The detainees were from various armed Palestinian factions and included “senior operatives,” Reuters reported the army saying in a statement, adding that it would “continue to maintain order ... and prevent the infiltration of terrorists into Israeli communities.”
The West Bank is under the sway of U.S.-backed Palestinian President Mahmoud Abbas, but many of its residents are sympathetic with his Islamist Hamas rivals who govern Gaza and reject any permanent peace with the Jewish state.
Israel launched an air offensive against Hamas and other Gaza factions on Nov. 14 with the declared aim of stopping their cross-border rocket attacks.
The sides entered an Egyptian-brokered ceasefire on Wednesday night.
During the clashes, two Palestinians were shot dead during anti-Israel demonstrations in the West Bank that turned into confrontations with the army.
A Tel Aviv bus bomb that wounded 15 people on Wednesday raised the possibility that Palestinians had come in from the nearby West Bank to carry out the attack.
Meanwhile, the ceasefire took hold Thursday in and around Gaza after a week of cross-border violence between Israel and Palestinian militants that killed at least 160 people.
Foreign Minister Mohammed Kamel Amr of Egypt, which brokered the ceasefire after marathon talks, announced the cessation of hostilities at a joint news conference in Cairo with U.S. Secretary of State Hillary Clinton on Wednesday.
The U.N. Security Council urged Israel and Hamas to uphold the ceasefire while joining with U.S. President Barack Obama in praising Egypt’s President Mohammed Mursi for mediating an end to the violence.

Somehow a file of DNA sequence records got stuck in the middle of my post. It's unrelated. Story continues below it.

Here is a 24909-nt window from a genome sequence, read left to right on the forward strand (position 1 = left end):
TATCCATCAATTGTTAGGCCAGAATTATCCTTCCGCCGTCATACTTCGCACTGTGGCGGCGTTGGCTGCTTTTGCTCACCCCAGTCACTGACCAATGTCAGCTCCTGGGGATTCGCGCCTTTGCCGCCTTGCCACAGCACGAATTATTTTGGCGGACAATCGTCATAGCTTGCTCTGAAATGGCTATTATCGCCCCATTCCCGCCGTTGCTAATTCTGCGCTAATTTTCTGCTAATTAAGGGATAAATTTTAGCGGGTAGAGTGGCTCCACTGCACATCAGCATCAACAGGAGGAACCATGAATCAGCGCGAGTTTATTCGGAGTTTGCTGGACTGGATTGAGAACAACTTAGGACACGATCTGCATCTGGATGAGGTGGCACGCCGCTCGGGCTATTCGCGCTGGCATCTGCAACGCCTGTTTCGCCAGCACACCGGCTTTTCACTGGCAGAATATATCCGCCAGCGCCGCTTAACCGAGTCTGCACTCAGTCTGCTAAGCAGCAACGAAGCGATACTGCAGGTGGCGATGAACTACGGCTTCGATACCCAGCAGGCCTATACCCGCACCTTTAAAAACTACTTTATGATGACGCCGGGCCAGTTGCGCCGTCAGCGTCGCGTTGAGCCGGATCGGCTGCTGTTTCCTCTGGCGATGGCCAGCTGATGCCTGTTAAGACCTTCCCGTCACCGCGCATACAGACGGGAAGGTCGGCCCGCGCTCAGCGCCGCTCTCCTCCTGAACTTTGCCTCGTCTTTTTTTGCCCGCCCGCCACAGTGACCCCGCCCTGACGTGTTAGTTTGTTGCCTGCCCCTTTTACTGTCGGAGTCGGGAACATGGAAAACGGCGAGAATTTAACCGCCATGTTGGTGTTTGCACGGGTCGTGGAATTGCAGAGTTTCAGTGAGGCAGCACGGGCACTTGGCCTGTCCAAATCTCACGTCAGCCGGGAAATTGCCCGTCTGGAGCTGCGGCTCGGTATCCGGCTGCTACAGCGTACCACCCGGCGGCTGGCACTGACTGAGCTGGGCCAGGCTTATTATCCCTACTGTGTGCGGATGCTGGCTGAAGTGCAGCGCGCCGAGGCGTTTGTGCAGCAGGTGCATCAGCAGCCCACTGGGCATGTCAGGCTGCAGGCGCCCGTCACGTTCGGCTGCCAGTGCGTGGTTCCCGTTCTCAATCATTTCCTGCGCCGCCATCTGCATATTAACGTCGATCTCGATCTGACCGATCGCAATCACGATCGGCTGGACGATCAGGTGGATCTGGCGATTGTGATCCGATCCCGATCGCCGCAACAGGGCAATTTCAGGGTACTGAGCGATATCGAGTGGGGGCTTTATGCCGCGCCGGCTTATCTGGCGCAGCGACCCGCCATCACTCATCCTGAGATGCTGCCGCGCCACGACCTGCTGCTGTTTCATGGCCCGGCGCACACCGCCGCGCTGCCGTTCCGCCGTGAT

The accord, a copy of which was obtained by AFP, calls on Israel to “stop all hostilities... in the land, sea and air including incursions and targeting of individuals” and urges the Palestinian factions to end “rocket attacks and all attacks along the border.”
Israel would be obliged to ease restrictions on Gaza residents under the accord which specified that “procedures of implementation shall be dealt with” 24 hours after the ceasefire went into effect on opening Gaza’s border crossings and allowing the free movement of people and goods.
“This is a critical moment for the region,” Clinton said. “In the days ahead, the United States will work with partners in the region to consolidate this progress.”
After a day of violence that killed another 18 Palestinians, Israeli Prime Minister Benjamin Netanyahu's office said he was prepared to give peace a chance.
“Netanyahu spoke with President Barack Obama and agreed to his recommendation to give a chance to an Egyptian proposal for a ceasefire and thereby give an opportunity for the stabilization of the situation and a calming of it,” said a statement.
Obama commended Netanyahu for agreeing to the ceasefire proposal while “reiterating that Israel maintains the right to defend itself,” the White House said.
Gaza City’s streets were dark and deserted in the minutes after the truce took effect at 1900 GMT Wednesday, but soon afterwards people poured out of their homes to hail the “victory” as the ceasefire appeared to hold.
Heavy celebratory gunfire could be heard throughout the Gaza Strip and fireworks were released into the sky, where Israeli drones still buzzed overhead.
“The resistance has triumphed,” some shouted, alongside chants of “Allahu akbar (God is greatest).”
After urging the two sides to uphold the accord, the 15-member U.N. Security Council also called in a statement for an international effort to get “emergency aid” into Gaza.
There had to be “expeditious and unimpeded delivery of such humanitarian assistance, including of food, fuel and medical treatment,” said the statement.
The conflict came as Israel heads towards a general election in January, and raised the specter of a broader military campaign along the lines of the Jewish state’s devastating 22-day operation launched at the end of December 2008.